Allie McClaire McBee.
She was one of the most instantly alluring characters of the whole trip. - With her kitten-little, sun-yellowed blue eyes, made ever-teary-looking due to short, black eyelashes which stuck together like wet. Subtle veins of red coursed across her eye-balls. And the soft field around her eyes was skin colored pale as hypothermia, and freckled.
She came from New Orleans. Her voice was scratchy and kid-cute. It was like the adolescent, wet-nosed bull, trying his hardest to pull the heavy cart. You just wanted to help Allie, when you saw how she just couldn't say it out without that debilitating scratch, no matter how screamingly emotional she was. She was small and jumpy. She had pale lips, and her woolly hair was the helpless yellow of a kid's whose hair hadn't yet darkened with age.
I tried to kiss those lips once. I was infatuated by Allie every time I felt the emotion of her scratch shiver through my body. She - this little girl who grew up wild in those wild New Orleans nights - drew so much attention in a room she shined like Neptune.
I met her in a crowded bar, when she fell backwards off her bar-stool into my friend, Meagan. She was overtaken by alcohol and pain-killers at this moment. We introduced ourselves, and she shortly whisked me away with her and her friends to a party.
Allie's crazy side - one of her most common sides - bounced around the room, sometimes losing control and falling limply due to the pain-killers. She called for "Valium!" and her fellow collegians from the University of Ole Miss snorted white powders. I felt so bad for Allie. I just wanted to steal her wild attention, to talk to her, to talk through things. We were together in the bathroom when I tried to kiss her, but she was too peaked for such a thing. She just wanted to run around like a coyote pup.
I took off. I walked through night rain to where I was staying with Meagan. Meagan I'd met in that same bar, several days earlier, and I promised her a chapter in my book.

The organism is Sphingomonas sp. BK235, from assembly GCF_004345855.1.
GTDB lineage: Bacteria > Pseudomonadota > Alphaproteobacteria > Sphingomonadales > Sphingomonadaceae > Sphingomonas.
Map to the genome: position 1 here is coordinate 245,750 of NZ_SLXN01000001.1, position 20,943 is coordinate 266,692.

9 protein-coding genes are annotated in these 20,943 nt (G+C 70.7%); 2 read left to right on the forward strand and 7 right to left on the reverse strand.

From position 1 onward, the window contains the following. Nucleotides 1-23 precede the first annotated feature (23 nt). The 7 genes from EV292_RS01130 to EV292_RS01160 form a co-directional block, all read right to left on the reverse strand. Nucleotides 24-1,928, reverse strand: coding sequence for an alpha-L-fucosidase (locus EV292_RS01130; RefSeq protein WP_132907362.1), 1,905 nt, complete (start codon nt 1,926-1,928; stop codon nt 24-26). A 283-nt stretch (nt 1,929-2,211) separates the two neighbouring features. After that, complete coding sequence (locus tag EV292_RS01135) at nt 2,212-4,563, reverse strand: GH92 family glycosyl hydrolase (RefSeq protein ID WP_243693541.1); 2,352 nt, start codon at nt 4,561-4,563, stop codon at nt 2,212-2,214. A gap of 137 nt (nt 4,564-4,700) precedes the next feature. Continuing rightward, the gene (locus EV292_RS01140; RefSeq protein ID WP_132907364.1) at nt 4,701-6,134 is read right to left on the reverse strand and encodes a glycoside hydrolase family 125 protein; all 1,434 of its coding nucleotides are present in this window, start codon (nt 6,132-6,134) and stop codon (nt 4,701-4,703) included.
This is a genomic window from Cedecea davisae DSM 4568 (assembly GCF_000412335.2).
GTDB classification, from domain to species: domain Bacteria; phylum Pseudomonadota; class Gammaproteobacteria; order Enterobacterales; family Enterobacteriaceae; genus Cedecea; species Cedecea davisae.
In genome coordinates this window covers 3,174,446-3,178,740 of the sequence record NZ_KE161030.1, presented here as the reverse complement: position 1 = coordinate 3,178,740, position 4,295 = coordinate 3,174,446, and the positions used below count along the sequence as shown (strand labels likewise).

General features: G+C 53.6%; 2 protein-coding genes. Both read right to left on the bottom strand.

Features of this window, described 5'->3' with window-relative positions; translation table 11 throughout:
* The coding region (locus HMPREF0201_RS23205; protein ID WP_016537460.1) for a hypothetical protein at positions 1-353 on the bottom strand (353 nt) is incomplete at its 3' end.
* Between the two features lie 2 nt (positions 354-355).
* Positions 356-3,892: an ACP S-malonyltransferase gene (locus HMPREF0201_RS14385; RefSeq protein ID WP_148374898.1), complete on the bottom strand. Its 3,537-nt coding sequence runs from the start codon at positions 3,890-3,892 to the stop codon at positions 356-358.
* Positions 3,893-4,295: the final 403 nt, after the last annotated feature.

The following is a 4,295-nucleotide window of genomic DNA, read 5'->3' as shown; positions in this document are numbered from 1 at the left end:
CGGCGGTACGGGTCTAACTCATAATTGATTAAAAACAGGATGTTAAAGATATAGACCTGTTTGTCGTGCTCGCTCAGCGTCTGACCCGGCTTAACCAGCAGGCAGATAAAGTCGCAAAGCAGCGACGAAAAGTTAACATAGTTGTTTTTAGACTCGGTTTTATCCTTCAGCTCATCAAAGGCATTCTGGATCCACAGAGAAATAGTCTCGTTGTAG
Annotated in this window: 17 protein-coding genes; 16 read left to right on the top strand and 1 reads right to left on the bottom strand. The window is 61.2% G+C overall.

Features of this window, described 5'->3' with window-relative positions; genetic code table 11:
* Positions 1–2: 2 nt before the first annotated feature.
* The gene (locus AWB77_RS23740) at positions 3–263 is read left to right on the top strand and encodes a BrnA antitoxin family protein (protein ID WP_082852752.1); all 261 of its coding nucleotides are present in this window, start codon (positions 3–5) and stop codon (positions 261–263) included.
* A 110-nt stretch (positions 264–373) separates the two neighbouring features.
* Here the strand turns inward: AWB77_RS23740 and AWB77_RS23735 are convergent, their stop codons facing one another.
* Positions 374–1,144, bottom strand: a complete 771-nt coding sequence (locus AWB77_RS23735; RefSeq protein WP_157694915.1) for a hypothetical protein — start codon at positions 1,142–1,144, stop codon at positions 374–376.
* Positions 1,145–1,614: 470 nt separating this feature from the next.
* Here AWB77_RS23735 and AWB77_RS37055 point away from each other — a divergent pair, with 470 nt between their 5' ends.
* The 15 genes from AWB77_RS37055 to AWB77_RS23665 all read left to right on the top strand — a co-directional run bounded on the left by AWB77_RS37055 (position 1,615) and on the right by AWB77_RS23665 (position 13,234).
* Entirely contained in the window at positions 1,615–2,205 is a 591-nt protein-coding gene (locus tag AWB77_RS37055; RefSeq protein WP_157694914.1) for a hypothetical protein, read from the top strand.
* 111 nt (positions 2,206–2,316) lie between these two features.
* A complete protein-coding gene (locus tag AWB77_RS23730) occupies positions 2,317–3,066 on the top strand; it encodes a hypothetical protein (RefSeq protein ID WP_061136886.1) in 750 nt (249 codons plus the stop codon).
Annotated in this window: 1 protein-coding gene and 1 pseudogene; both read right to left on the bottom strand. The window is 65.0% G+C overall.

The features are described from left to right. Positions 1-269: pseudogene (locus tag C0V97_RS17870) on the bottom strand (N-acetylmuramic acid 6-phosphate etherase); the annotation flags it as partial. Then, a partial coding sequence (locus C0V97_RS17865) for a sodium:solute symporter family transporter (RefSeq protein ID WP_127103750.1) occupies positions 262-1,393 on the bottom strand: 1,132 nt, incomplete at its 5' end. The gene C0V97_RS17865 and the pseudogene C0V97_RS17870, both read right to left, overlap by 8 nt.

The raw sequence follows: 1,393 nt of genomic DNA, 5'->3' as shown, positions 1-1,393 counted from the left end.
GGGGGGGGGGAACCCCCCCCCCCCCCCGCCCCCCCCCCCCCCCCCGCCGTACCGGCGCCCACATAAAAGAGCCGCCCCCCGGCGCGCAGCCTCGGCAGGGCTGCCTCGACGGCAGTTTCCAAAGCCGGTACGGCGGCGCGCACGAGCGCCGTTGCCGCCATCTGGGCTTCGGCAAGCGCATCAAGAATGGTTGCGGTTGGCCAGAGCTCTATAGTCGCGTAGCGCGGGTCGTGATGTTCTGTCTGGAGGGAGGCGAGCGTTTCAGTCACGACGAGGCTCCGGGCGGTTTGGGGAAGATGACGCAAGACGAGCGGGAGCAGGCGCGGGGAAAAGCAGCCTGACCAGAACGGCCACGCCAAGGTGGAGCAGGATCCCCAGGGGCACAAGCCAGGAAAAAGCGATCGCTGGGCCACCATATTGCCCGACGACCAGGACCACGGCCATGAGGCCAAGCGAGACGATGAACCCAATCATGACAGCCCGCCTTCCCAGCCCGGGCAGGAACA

This bar was called Parish's, and it was in Oxford, Mississippi, where I hung out for a week. Parish's was the jolliest bar of my trip. Friendly, relaxed, and alcohol-loving people came there. It was a place sometimes fun, sometimes quiet, but always familiar, and none were turned away.
I loved Parish's. Meagan loved it even more. She drank as many hours in a week as most people work. The first night I came into Parish's, she hugged me tomato-faced, but I don't think she could talk. She wore black hair, hacked off in front above her eyebrows, that embraced her head as pedals embrace a flower.
Freckly Meagan, for all her drinking, didn't particularly handle it too well. One night while I was in Oxford, she got drunk and lost: her cell-phone, her purse, her coat, her credit card, and one sandal. Fortunately, she had a great sense of humor. And, nothing ever got stolen in homey, honest Oxford, so she got everything back save her shoe.
Before Meagan, I'd stayed two in nights in Mark's home. Nice-guy Mark was an Ole Miss law student who studied most of his time, who had mild epilepsy. Before Mark, I'd stayed two nights at Autumn's house. Autumn was the Ole Miss librarian, a 29-year-old grad student, and the married mother of three-year-old Lila, curly-haired and cute-talking.
While I stayed with Autumn, she called the school/town newspaper, which promptly interviewed me and came out with the article, "Global Hitchhiker Stops in Oxford." My popularity soared with the publishing of this story and photo. The question, "Are you the hitchhiker?" and the phrase, "I'd like to welcome you to Oxford," were directed at me by countless strangers. I was also then the recipient of many free beers at Parish's.
One of the persons who recognized me was Will, a graduate student in marine biology. He gave me a tour of the Ole Miss marine science center. The headliner of this tour was the preserved giant squid! corpse Will had brought back from Alaska. It was white, with blood colorings in parts, and its tentacles were hard and rubbery. It was one of the coolest things I saw in Oxford.